Author + information
- Received February 11, 2008
- Revision received November 17, 2008
- Accepted January 14, 2009
- Published online May 1, 2009.
- Héctor M. García-García, MD, MSc⁎,
- Patrick W. Serruys, MD, PhD⁎,⁎ (, )
- Gary S. Mintz, MD†,
- Satoshi Saito, MD‡,
- Volker Klaus, MD§,
- Pauliina Margolis, MD, PhD∥,
- Stephane Carlier, MD, PhD†,
- Dick Goedhart, PhD¶ and
- Robert Schwartz, MD#
- ↵⁎Reprint requests and correspondence:
Dr. Patrick W. Serruys, Thoraxcenter, Erasmus Medical Center, Department of Interventional Cardiology, Ba583, Dr. Molewaterplein 40, 3015-GD Rotterdam, the Netherlands
Objectives This study explored whether an individual or a cluster of risk factors affects the extent of necrotic core (NC) assessed by intravascular ultrasound (IVUS) radiofrequency data (RFD) analysis.
Background Several systemic diseases contribute to the development of coronary artery disease.
Methods The Global Intravascular Radiofrequency Data Analysis Registry was a prospective, multicenter, nonrandomized database that enrolled 990 patients with coronary artery disease in whom 1 major coronary artery was imaged by IVUS-RFD. For the multivariable analysis, the population was divided into 4 classes: young women, young men (both ≤62 years), old women, and old men (>62 years). Mean NC area was categorized as 1: top quartile (≥0.62 mm2) or as 0: lower 3 quartiles.
Results Young patients had less NC compared with older patients (0.40 ± 0.36 mm2 of NC vs. 0.50 ± 0.46 mm2 in old patients, p = 0.0007). Nondiabetic patients had less NC than diabetic patients (0.43 ± 0.41 mm2 of NC vs. 0.51 ± 0.44 mm2 in diabetic patients, p = 0.02). The NC area was lower in normotensive patients (0.40 ± 0.36 mm2) than in hypertensive patients (0.48 ± 0.44 mm2) (p = 0.02). In the bivariate analysis, age, hypertension, diabetes, and prior coronary artery bypass graft were statistically significant, however in logistic regression analysis, only age (odds ratio [OR]: 1.023, 95% confidence interval [CI]: 1.009 to 1.037, p = 0.001) and diabetes (OR: 1.636, 95% CI: 1.174 to 2.279, p = 0.004) remained statistically significant. In a per-class logistic regression analyses including only diabetes as covariate, the OR in young women was 2.1 (95% CI: 0.77 to 6.0, p = 0.14), in young men the OR was 1.6 (95% CI: 0.90 to 2.7, p = 0.11), in old women the OR was 2.3 (95% CI: 1.09 to 4.9, p = 0.03), and in old men the OR was 1.6 (95% CI: 0.96 to 2.7, p = 0.07). Further, when only patients with diabetes and hypertension were included, young men (OR: 2.0, p = 0.041), old women (OR: 3.04, p = 0.046), and old men (OR: 2.2, p = 0.025) were significant.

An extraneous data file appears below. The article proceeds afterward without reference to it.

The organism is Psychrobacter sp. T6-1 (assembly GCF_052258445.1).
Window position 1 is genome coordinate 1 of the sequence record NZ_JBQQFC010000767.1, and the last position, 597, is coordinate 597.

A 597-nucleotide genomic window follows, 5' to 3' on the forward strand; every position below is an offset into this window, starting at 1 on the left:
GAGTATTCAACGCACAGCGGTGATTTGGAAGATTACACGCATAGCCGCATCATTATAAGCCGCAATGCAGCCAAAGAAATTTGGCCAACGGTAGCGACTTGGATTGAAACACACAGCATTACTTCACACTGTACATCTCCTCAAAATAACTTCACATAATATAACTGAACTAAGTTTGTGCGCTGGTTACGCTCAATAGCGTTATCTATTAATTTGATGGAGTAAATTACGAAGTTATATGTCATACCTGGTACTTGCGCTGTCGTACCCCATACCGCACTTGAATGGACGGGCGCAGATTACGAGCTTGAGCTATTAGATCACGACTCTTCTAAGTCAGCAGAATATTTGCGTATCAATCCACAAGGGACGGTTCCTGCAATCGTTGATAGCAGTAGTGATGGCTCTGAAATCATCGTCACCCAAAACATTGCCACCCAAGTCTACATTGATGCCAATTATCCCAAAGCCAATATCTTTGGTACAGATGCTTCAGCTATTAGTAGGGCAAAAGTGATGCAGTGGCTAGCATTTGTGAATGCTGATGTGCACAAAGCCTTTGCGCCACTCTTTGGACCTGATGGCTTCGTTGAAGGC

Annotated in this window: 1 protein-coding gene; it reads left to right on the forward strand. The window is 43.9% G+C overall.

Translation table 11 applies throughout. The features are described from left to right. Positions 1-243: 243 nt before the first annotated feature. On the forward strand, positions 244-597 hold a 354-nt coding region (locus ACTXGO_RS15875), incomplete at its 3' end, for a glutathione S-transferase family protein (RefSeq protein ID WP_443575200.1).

Conclusions Individually and collectively, age and diabetes mellitus are associated with an increase in NC by IVUS-RFD analysis.
This study was funded by Volcano Therapeutics.
- Received February 11, 2008.
- Revision received November 17, 2008.
- Accepted January 14, 2009.
- American College of Cardiology Foundation